I'U sing my children's death song tho'
My voice is faint and low,
Mine is the heart that's desolate---
Tis I will mourn their fate.

I'll sing their death song tho' the dart
Is rankling in my heart,
No friend is here my pange to soothe
In this deep solitude.

Weep not the widow's grief to see,
When wild with agony ;
Nor mourn to hear the bridegroom rave
Above his partner's graves

But weep for one whose bitter waill
Is poured upon the gale,
Like the shrill bird that flutters nigh
The nest where its crushed offspring lie.

Yes! I will sing this song


'Tis life's last spark shall glow,
Like the swan floating on the surge,
That murmurs its unwilling dirge.

Thou Callaghan devoid of
And Charles of the silky skin,---
Mary and Anne my peerless flower
Entomb'd within an hour,

My four sweet children fair and brare
Laid in one grate---
Wound of my soul that I should say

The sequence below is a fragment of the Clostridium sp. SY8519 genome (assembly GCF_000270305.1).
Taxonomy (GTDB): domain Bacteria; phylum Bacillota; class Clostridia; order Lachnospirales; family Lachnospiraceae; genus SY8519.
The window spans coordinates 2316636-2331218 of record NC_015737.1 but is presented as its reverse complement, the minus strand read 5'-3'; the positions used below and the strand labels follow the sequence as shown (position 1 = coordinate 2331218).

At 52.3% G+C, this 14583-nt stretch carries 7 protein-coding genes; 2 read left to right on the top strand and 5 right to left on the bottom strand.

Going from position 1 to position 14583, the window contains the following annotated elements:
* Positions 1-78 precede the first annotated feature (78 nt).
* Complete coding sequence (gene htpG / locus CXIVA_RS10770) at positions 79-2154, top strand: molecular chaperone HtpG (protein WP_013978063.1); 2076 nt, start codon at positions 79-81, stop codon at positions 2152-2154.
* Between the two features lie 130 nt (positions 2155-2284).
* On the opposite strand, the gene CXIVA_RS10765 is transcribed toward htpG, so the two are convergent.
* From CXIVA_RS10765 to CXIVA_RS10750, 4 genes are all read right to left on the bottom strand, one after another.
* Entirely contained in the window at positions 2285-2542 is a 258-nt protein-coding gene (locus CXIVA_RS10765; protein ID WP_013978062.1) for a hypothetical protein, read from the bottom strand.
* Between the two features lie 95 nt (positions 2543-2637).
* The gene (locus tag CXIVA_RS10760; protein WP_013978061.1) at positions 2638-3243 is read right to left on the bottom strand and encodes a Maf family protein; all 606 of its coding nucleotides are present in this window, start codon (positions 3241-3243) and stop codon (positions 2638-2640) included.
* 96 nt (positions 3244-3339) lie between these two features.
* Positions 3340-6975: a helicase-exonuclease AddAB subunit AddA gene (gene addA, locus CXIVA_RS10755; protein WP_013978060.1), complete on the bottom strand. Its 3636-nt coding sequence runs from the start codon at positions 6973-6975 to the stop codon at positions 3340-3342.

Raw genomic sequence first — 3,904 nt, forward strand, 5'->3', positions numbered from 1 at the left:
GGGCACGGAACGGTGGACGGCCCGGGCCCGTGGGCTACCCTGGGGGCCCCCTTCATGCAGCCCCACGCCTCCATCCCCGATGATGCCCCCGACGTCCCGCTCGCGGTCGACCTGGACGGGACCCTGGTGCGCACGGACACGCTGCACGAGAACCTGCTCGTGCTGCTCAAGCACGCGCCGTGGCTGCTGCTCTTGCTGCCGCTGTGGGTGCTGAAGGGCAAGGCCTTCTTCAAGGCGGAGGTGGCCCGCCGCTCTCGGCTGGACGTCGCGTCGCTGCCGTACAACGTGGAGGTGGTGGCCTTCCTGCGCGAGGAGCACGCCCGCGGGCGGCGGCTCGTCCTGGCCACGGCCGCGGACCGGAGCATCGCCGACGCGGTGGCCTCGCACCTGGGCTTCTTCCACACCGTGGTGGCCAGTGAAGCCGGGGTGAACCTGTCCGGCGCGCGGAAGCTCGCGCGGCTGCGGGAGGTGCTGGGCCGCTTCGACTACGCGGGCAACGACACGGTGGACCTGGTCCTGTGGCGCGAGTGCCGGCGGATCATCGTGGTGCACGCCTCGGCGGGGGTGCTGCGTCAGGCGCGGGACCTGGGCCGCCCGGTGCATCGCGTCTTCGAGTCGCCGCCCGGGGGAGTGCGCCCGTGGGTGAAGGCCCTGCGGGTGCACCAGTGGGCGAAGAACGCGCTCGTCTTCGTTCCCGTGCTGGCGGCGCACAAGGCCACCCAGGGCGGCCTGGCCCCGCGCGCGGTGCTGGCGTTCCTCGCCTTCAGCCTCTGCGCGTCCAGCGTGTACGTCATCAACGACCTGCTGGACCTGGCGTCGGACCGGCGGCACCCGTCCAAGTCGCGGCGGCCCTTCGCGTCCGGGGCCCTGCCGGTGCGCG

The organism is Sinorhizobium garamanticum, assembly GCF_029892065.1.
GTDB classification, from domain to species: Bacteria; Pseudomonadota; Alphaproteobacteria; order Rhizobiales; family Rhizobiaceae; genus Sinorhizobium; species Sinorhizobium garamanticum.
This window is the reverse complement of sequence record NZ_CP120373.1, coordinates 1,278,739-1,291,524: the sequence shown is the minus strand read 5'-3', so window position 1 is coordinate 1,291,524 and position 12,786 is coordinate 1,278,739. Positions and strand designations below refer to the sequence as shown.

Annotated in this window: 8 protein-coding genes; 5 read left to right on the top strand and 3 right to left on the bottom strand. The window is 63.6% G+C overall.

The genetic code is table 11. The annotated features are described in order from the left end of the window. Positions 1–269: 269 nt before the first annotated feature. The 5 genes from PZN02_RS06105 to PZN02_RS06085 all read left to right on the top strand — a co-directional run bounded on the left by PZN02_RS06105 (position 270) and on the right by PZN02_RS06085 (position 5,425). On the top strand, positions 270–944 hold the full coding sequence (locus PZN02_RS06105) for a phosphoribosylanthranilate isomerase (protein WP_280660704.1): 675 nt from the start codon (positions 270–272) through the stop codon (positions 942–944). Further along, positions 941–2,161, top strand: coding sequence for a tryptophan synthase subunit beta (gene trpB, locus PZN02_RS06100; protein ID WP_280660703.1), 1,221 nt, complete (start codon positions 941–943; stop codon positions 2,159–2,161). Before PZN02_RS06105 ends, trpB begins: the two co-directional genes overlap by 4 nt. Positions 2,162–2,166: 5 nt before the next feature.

Your death song in one day !

Vain was the blood of Eiver's race,
And every opening grace,
And youth undarkened by a cloud
Against an early shroud!

Múte are the tongues that sang for ing
In joyful harmony,
Cold are the lips whose welcome kiss
To me was heavenly bliss.

Oh! but for him whose head was bow'd
Mid Calvary's mocking crowd,
Soon would I fly the painful day,
And follow in their way.

Yet mourned not he in voiceless gloom,
O'er Lazarus in the tomb?
Rushed not the flood from his dimm'd eyes ?
Heav'd not his breast with sighs ?

Yet for his kindred from the clay
That earthward darkling lay,-
Then do not chide that I should mourn
For them that wont returna